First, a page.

More Failures, More Coverage

If you’ve been reading the headlines about banks these days, you’re probably worried.  Last year, 140 banks shut their doors; as of the beginning of September this year, the number of bank closings is already up to 125.  That’s compared with three bank closings in the more normal economic times of 2007.  At last count (June 30 of this year), 829 other banks were on the Federal Deposit Insurance Corp.’s “Problem Bank List,” meaning they have weak capital positions that could lead to failure.

But if you have substantial assets on deposit at a lending institution, you do have some protection against losing money in a failure, and a way to check how much.  The FDIC provides government-backed insurance for your deposits, and the new financial reform bill permanently raised this amount to $250,000 per depositor.

As it happens, you probably have more protection than you think.  The FDIC has created a web calculator called EDIE (https://www.fdic.gov/edie/calculator.html), which lets you input the name of your lending institution, the value of your deposit, personal, business or trust accounts, and it will tell you how much of your money at that institution is insured.  A quick run through the site shows that if a husband and wife have a joint deposit account worth $500,000, then the total amount is insured–$250,000 each.  Suppose one of them also has a business checking account as a sole proprietor?  That, too, is insured up to $250,000.  A trust with beneficiaries is also protected, with the amount of coverage going up the more beneficiaries there are.  A tutorial on the site gives the example of a $1.2 million trust co-owned by a husband and wife who have three named beneficiaries (their children).  The way the math works, the full amount is insured; each child counts for $200,000 of FDIC insurance with the father and for the same amount with the mother.

Before you go to the web site, however, you might first want to check and make sure that your lending institution is a member of the FDIC.  Most member banks have official FDIC signs prominently displayed at the teller windows, but you can also check online at the FDIC web site’s “bank find” feature: http://www2.fdic.gov/idasp/main_bankfind.asp.

And finally, understand that stocks, bonds, mutual funds, annuities or other investments don’t qualify for FDIC coverage.  Only CDs, checking accounts and deposits are FDIC insured.

Authored by Bob Veres

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Are you going to be broke in retirement?

So I am not a sales person and try not to be pushy, but I have to share with you some of the results of the recent 2010 Retirement Confidence Survey.  The survey shows that 44% of all workers in the US just took a guess (is this a random guess?) at how much money they needed to save for retirement!  The next statistic is even more concerning.  Almost 30% of Households with annual income of $75,000 or greater thought they only needed $500,000 or less for retirement!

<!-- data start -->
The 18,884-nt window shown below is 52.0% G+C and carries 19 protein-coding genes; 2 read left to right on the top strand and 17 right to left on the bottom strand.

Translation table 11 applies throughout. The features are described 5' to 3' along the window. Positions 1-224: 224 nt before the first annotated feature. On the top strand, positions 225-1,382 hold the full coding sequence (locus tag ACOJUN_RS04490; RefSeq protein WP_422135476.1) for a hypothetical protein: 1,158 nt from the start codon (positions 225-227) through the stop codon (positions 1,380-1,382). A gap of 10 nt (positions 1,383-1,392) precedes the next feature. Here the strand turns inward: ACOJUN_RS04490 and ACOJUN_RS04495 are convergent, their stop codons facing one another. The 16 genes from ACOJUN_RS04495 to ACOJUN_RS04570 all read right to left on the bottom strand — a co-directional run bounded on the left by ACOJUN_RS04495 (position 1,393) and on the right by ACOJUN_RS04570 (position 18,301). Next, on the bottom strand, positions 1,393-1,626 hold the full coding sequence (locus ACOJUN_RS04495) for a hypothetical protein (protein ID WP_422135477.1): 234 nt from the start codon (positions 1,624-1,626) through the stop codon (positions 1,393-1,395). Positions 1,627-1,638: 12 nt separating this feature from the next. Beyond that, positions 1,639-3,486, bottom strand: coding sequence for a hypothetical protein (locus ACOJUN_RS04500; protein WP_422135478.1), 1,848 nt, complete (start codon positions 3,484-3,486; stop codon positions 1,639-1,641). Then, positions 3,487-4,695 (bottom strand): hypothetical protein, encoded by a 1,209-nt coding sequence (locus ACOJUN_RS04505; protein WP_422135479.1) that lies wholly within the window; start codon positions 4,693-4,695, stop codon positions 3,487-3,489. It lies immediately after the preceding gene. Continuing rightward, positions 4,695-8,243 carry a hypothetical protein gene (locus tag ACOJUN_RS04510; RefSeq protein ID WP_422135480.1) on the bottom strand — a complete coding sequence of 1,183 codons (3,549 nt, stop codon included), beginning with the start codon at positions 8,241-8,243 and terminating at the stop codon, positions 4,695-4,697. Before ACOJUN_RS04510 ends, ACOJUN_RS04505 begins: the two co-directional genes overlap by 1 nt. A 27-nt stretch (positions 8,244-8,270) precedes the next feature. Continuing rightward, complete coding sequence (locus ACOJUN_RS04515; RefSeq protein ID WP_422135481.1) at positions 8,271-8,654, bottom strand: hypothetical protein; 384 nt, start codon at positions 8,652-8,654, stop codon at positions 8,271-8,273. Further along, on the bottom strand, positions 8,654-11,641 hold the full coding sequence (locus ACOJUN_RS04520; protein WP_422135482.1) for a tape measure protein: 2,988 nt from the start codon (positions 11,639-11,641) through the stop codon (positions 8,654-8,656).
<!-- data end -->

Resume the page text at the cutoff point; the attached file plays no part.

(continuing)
There is a rule of thumb that says you can withdraw about 4-5% of your portfolio per year throughout retirement.  This would mean that at 5% the household would only be drawing $25,000 ($500,000 * 5%) a year from their portfolio!  This would be a HUGE decrease in standard of living!

If you don’t know how much you should have saved, find a planner at www.napfa.org

Source:  http://www.ebri.org/pdf/briefspdf/EBRI_IB_03-2010_No340_RCS.pdf  (check out page 23)

Don’t pay for your free credit report

Don’t get lured in by “free” credit reports that are advertised on TV.  Notice they say “Free with enrollment in…”  Go to www.annualcreditreport.com to get a copy of all three of your credit reports for free once a year (perhaps make it a birthday tradition!).  You will have to pay if you want your credit score, but the report itself is free.  Look over the report to make sure you recognize all of the listed accounts and consider closing dormant accounts.

How do I manage cash flow?

Managing your day-to-day finances can seem like a daunting task. Computer programs such as Microsoft Money and Quicken can be cumbersome to learn and use given all their capabilities and set up time. With recent developments in technology, you can put your budgeting and cash-flow management on auto-pilot. You may want to consider using the user-friendly website at www.mint.com.

Mint allows you to set up a free account and add login information for your online financial accounts; including credit and debit cards and bank and investment accounts. As you spend, save, and invest, Mint automatically records transactions and categorizes them. For instance when you buy a mocha frappe from Starbucks, the budgeting program automatically categorizes the purchase under Food & Dining–Coffee Shops. Additionally, when you purchase an investment, it will be recorded in your Investments tab. You can use Mint.com to track and manage your spending, track your investments, or even build a comprehensive personal balance sheet, showing assets, liabilities, and a net worth figure.

Photo thanks to wibbly pig on flickr.com